Not only do I feed Mylo a lot of fish products and snacks such as added fish oils and fish skin bites for his improved coat and healthier joints, fats are an essential part of a dog’s diet especially as they do not rely on any carbohydrates at all.
Fat is a very important part of a dog’s diet – especially when you consider that dogs don’t have a biological requirement for carbohydrates at all. Dietary fats provide concentrated forms of energy for the dog, carry the fat-soluble vitamins, and supply the dog with essential fatty acids (fatty acids are the basic building blocks of fats; “essential” fatty acids are those that the dog’s body needs but can’t manufacture). A variety of fats are needed by the dog for healthy skin, hair, and immune function; regulation of the inflammation process; and prenatal development. On a molecular level, fatty acids contribute to the physical structure of all the dog’s cells.
Fats – and their building blocks, the fatty acids – represent a broad category of nutrients. Just as your dog needs to consume a variety of vitamins and minerals, he needs a variety and balance of fatty acids. Which ones? How much? Well, I’m afraid it depends on who you talk to. In my opinion (and that of many canine nutrition experts), the best answers come from analysis of the dog’s ancestral diet and from nutrition science. Using these tools, I’ve come to believe that most commercial diets leave dogs short of what they need in terms of dietary fat in two ways:
1. Commercial diets generally feature an incomplete offering and unbalanced array of fatty acids.
2. The fat in commercial dog foods is prone to developing rancidity.
These traits pose problems for dogs, but they are easily overcome.
Incomplete and Unblanced
Before domestication, the dog’s diet contained a complete range of fats, because the dog ate many different parts of the prey animal, which contain different types of fat:
– Muscle meat contains saturated fats (SFAs), monounsaturated fats MUFAs), and polyunsaturated fats (PUFAs).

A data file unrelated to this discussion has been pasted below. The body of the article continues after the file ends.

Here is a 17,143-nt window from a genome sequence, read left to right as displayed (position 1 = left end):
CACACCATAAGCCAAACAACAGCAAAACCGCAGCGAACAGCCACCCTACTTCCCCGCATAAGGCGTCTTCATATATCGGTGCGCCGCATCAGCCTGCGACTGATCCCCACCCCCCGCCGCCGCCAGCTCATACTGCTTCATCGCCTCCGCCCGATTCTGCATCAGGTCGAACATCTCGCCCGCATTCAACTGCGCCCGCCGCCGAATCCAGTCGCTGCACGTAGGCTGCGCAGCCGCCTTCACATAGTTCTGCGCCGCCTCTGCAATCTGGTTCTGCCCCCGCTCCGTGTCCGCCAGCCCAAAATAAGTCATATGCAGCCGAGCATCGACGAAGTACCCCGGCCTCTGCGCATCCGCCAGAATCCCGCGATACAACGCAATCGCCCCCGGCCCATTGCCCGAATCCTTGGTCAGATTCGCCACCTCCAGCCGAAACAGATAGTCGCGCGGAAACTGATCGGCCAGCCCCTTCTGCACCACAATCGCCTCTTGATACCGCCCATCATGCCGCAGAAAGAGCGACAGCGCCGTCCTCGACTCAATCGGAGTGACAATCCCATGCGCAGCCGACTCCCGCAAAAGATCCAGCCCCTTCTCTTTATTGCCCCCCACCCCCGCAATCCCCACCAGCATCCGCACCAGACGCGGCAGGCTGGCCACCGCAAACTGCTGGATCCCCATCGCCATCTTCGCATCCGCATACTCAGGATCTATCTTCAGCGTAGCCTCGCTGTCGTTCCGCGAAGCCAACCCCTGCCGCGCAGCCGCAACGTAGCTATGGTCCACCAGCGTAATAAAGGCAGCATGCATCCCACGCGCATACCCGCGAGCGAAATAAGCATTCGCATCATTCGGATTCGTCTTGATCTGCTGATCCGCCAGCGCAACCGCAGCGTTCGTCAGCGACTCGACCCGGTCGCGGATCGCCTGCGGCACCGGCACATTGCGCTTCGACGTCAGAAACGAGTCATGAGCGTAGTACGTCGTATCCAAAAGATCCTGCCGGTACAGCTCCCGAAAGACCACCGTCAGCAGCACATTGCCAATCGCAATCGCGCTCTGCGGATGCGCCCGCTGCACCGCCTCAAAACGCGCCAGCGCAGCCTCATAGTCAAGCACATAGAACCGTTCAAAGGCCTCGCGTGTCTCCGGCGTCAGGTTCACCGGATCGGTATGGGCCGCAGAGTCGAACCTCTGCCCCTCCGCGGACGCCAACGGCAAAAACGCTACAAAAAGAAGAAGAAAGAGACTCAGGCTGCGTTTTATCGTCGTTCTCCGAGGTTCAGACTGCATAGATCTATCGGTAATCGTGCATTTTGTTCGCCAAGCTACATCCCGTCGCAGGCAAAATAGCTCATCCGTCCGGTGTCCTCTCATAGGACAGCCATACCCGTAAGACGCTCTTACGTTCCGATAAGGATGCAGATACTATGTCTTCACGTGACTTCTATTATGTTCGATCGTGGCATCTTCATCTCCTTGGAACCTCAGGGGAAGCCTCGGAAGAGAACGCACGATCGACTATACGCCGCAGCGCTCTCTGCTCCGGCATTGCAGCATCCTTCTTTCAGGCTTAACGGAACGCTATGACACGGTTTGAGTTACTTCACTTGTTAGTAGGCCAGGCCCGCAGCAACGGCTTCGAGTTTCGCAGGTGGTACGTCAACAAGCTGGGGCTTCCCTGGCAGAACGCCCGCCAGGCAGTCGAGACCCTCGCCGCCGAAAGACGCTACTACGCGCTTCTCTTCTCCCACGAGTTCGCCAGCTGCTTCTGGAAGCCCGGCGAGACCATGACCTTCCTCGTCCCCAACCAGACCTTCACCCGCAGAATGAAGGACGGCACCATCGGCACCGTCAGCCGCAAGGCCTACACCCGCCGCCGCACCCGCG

– Storage fat contains primarily SFAs.
– Bone marrow contains primarily MUFAs.
– Organ fat contains mostly MUFAs and PUFAs.
– The fat that protects the organs consists primarily of SFAs.
– Eyes and brains contain mostly PUFAs, including DHA.
Scientists at the National Research Council (NRC) periodically review all the relevant literature on nutrition (for humans as well as companion and food animals) and issue recommendations for nutrient amounts, maximums, and minimums for each species. In 1985, the NRC recognized just one fatty acid, linoleic acid (LA, an omega-6 fatty acid and a PUFA) as being essential for dogs.
However, by 2006 (the year it released its most recent guidelines, Nutrient Requirements of Dogs and Cats), the NRC had updated its findings and listed four additional PUFAs as essential for dogs: arachidonic acid (AA, another omega-6 fatty acid considered essential for puppies), and three omega-3 fatty acids: alpha linolenic acid (ALA), eicosapentaenoic acid (EPA) and docosahexaenoic acid (DHA). In time, I suspect it will list even more fatty acids as essential for dogs, including gamma linolenic acid (GLA), conjugated linolenic acid (CLA), and probably more.
It’s in the PUFAs that we often find a balance of fats problem, primarily an improper ratio of omega-6 to omega-3 fatty acids and the lack of DHA. Most nutrition experts suggest that the ideal ratio of omega-6 to omega-3 fatty acids for the dog is between 2:1 and 6:1. But many chicken-based conventional dog foods are formulated with excessive amounts of omega-6 fatty acids, primarily LA. And since LA is converted in the dog’s body into AA, an oversupply of LA results in an excess of AA, which promotes inflammation and exacerbates many health problems, including skin disease, arthritis, and renal problems.
Most dog foods do not contain DHA – which offers so many benefits for dogs! – and those that do contain DHA have a higher probability of becoming rancid.
Read more at Whole Dog Journal